Well, after years and years of anticipation and hype, DC Comics’ flagship team is finally on the big screen and in live-action. And the road has been really bumpy thanks to the DC Extended Universe’s less-than-impressive output as a whole with the exception of Wonder Woman (Man Of Steel is debatable). The majority of people (this guy included) had concerns for this movie from the moment it was announced to when the reviews came out and a good number of them were brutal. Others feel that the DCEU is a half-baked ploy by Warner Bros. to compete with Disney’s Marvel Cinematic Universe, rushing right into the big team-up without establishing most of their main players first. Plus, Zack Snyder stepped down as director to be with his family after his daughter tragically committed suicide, so WB hired Joss Whedon to take his place and finish the film. So how does all of this affect the final product? Well, let’s find out. This is Justice League.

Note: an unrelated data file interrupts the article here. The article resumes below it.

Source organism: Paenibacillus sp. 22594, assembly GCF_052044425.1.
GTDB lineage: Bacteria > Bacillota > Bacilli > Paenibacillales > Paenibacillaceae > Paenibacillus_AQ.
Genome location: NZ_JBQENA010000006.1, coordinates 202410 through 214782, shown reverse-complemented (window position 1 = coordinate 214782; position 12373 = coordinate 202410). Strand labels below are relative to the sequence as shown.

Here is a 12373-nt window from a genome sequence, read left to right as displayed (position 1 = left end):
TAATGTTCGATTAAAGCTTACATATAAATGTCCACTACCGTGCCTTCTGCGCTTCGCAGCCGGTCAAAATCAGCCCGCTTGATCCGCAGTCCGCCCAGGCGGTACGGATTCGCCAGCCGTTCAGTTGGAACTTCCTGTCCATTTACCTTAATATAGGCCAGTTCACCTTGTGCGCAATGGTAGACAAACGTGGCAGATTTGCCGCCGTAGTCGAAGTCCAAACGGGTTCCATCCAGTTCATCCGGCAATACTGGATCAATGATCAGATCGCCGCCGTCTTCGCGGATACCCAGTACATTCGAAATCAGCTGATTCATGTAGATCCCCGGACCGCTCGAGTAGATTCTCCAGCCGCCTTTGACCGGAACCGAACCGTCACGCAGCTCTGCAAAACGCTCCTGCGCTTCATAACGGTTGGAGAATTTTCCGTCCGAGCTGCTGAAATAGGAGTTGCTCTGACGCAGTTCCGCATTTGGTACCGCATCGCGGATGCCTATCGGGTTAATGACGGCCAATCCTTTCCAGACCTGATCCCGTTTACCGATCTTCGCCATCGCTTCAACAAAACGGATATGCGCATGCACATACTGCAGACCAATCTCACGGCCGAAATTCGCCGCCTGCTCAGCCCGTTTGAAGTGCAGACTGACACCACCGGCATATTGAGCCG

After the death of Superman, the whole world is feeling down and depressed (insert comment about the DCEU already being down and depressed). Not making things better is the threat of an alien invasion involving three Mother Boxes. So Batman and Wonder Woman have to assemble a team of metahumans to find the Mother Boxes and prevent the coming invasion. This is the most basic plot for a superhero team-up you could ever come up with. It’s kinda the same plot as The Avengers, a film that Justice League will always be compared to. It becomes even more obvious when Joss Whedon, the guy who directed both Avengers movies, is involved. This brings us to the first big issue of the movie, consistency. Since Snyder and Whedon have two different directing styles, the tone of the movie is inconsistent all around, though it’s more lighthearted than Batman v Superman. Plus, the film feels rushed a lot of times, especially in the first half. Scenes come and go and it feels like you missed something. I blame that on WB’s mandate to keep this movie at 2 hours maximum. People nowadays complain about movies being too long, which is a valid criticism, but in the case of Justice League, it should’ve been 2 and a half hours because there are things that needs further explanation. I’m saying this for the sake of general audiences because most of them don’t read comic books, so they’re not going to understand the references.